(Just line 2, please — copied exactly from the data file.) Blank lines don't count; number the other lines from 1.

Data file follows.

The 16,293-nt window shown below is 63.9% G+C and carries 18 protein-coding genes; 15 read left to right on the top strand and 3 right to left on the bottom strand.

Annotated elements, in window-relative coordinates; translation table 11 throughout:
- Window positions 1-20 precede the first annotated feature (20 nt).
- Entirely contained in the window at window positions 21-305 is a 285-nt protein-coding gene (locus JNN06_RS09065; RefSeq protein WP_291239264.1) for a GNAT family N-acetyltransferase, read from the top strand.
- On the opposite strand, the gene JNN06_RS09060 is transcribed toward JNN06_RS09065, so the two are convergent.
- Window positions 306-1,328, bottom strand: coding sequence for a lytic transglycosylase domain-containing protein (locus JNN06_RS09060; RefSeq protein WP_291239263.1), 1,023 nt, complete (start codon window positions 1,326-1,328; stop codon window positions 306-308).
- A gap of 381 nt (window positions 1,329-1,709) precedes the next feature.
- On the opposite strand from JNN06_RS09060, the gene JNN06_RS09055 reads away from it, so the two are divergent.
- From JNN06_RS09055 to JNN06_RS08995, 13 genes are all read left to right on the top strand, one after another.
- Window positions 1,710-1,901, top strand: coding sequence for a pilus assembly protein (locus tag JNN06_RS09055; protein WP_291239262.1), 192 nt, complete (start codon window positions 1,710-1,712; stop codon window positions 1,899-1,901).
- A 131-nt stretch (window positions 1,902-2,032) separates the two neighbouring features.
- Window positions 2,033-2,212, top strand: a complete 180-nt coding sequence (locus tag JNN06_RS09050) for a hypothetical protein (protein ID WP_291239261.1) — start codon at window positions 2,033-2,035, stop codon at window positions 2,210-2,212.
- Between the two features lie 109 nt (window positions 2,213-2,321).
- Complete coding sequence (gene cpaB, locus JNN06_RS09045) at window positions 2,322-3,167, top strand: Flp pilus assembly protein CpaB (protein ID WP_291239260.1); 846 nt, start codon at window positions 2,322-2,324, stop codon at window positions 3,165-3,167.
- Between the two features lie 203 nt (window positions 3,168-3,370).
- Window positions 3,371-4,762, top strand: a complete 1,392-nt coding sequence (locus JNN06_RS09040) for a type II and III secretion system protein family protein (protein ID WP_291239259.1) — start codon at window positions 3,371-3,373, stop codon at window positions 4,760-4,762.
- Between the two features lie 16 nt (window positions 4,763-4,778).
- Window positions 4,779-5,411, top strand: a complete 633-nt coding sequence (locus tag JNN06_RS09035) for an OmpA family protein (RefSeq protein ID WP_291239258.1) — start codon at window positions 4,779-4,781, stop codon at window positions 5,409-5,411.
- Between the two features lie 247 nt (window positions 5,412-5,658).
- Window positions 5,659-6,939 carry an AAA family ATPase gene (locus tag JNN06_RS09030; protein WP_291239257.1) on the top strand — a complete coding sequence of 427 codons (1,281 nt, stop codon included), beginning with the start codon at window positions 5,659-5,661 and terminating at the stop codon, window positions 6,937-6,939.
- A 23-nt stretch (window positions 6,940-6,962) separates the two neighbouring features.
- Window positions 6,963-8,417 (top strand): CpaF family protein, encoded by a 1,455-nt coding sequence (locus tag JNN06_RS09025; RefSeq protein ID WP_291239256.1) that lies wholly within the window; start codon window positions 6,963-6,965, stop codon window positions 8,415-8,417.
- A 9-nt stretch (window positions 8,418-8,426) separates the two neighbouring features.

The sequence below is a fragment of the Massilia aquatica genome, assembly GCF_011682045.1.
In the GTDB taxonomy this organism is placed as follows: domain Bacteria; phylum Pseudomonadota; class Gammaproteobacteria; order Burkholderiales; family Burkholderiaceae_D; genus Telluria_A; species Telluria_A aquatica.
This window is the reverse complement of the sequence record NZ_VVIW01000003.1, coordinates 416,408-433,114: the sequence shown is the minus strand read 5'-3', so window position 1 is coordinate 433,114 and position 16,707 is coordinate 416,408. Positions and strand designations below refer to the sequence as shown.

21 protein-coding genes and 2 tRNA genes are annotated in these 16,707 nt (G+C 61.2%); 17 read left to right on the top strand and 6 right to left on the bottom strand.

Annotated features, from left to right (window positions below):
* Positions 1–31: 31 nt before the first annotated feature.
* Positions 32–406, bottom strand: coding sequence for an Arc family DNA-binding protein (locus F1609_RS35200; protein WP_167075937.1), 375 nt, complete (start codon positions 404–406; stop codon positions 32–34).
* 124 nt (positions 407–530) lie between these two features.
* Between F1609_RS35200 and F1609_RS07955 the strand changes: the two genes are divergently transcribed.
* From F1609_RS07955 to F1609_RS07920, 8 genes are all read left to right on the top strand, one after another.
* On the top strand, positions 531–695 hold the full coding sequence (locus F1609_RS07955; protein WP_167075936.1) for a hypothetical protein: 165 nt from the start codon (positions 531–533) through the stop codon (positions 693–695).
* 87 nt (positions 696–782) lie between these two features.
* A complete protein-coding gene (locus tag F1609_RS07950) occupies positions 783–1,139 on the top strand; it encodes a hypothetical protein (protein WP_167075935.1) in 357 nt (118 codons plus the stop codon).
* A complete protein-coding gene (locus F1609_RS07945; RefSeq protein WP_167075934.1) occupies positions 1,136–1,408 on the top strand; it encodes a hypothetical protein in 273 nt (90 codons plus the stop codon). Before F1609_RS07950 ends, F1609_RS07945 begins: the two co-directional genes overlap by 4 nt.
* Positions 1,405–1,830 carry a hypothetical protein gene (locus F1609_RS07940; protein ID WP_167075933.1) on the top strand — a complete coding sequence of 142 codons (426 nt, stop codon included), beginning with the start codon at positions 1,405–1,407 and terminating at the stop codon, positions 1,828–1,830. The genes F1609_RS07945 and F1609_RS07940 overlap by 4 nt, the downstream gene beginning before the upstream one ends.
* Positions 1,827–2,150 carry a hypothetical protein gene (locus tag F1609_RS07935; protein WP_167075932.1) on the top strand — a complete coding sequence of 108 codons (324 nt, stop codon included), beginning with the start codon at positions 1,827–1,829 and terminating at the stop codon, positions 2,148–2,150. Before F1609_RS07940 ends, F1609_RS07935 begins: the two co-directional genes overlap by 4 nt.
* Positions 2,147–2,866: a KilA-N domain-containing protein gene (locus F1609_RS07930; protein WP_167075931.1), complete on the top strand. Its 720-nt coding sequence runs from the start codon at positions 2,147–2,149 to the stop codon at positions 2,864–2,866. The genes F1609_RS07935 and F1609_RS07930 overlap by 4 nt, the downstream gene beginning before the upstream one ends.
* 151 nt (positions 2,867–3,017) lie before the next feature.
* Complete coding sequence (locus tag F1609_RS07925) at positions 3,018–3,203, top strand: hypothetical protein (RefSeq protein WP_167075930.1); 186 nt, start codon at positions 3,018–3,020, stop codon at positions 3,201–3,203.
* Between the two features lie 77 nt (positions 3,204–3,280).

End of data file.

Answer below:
Annotated elements, in window-relative coordinates; translation table 11 throughout: